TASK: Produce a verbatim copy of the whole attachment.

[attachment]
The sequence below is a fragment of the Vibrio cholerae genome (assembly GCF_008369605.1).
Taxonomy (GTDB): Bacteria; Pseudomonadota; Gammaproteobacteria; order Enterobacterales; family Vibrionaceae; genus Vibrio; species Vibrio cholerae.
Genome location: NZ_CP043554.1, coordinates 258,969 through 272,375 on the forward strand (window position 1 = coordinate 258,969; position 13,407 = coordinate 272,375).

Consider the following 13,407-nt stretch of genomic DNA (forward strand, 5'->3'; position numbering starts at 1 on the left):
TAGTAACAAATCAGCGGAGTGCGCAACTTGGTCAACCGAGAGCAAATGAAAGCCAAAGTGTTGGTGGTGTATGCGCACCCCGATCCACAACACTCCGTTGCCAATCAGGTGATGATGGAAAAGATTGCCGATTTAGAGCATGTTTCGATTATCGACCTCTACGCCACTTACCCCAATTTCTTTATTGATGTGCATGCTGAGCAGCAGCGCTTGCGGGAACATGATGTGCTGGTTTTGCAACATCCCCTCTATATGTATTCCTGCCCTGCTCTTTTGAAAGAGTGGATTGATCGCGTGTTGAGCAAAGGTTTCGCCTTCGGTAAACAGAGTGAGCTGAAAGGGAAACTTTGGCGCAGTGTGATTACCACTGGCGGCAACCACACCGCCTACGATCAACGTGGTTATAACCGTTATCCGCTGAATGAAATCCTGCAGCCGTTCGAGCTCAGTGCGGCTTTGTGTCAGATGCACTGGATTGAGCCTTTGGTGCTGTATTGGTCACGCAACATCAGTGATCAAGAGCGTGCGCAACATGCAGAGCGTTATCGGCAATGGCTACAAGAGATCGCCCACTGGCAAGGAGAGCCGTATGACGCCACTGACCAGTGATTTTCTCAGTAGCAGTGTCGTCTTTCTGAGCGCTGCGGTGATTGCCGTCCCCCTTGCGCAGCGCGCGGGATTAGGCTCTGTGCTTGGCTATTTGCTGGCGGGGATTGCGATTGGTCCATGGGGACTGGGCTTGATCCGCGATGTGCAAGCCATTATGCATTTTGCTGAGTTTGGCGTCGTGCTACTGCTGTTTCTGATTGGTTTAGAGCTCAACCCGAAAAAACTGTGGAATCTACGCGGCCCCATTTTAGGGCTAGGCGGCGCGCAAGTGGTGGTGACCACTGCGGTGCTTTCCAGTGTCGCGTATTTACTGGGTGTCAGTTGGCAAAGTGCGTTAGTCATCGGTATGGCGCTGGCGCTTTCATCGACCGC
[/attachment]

The sequence below is a fragment of the Vibrio cholerae genome (assembly GCF_008369605.1).
Taxonomy (GTDB): Bacteria; Pseudomonadota; Gammaproteobacteria; order Enterobacterales; family Vibrionaceae; genus Vibrio; species Vibrio cholerae.
Genome location: NZ_CP043554.1, coordinates 258,969 through 272,375 on the forward strand (window position 1 = coordinate 258,969; position 13,407 = coordinate 272,375).

Consider the following 13,407-nt stretch of genomic DNA (forward strand, 5'->3'; position numbering starts at 1 on the left):
TAGTAACAAATCAGCGGAGTGCGCAACTTGGTCAACCGAGAGCAAATGAAAGCCAAAGTGTTGGTGGTGTATGCGCACCCCGATCCACAACACTCCGTTGCCAATCAGGTGATGATGGAAAAGATTGCCGATTTAGAGCATGTTTCGATTATCGACCTCTACGCCACTTACCCCAATTTCTTTATTGATGTGCATGCTGAGCAGCAGCGCTTGCGGGAACATGATGTGCTGGTTTTGCAACATCCCCTCTATATGTATTCCTGCCCTGCTCTTTTGAAAGAGTGGATTGATCGCGTGTTGAGCAAAGGTTTCGCCTTCGGTAAACAGAGTGAGCTGAAAGGGAAACTTTGGCGCAGTGTGATTACCACTGGCGGCAACCACACCGCCTACGATCAACGTGGTTATAACCGTTATCCGCTGAATGAAATCCTGCAGCCGTTCGAGCTCAGTGCGGCTTTGTGTCAGATGCACTGGATTGAGCCTTTGGTGCTGTATTGGTCACGCAACATCAGTGATCAAGAGCGTGCGCAACATGCAGAGCGTTATCGGCAATGGCTACAAGAGATCGCCCACTGGCAAGGAGAGCCGTATGACGCCACTGACCAGTGATTTTCTCAGTAGCAGTGTCGTCTTTCTGAGCGCTGCGGTGATTGCCGTCCCCCTTGCGCAGCGCGCGGGATTAGGCTCTGTGCTTGGCTATTTGCTGGCGGGGATTGCGATTGGTCCATGGGGACTGGGCTTGATCCGCGATGTGCAAGCCATTATGCATTTTGCTGAGTTTGGCGTCGTGCTACTGCTGTTTCTGATTGGTTTAGAGCTCAACCCGAAAAAACTGTGGAATCTACGCGGCCCCATTTTAGGGCTAGGCGGCGCGCAAGTGGTGGTGACCACTGCGGTGCTTTCCAGTGTCGCGTATTTACTGGGTGTCAGTTGGCAAAGTGCGTTAGTCATCGGTATGGCGCTGGCGCTTTCATCGACCGC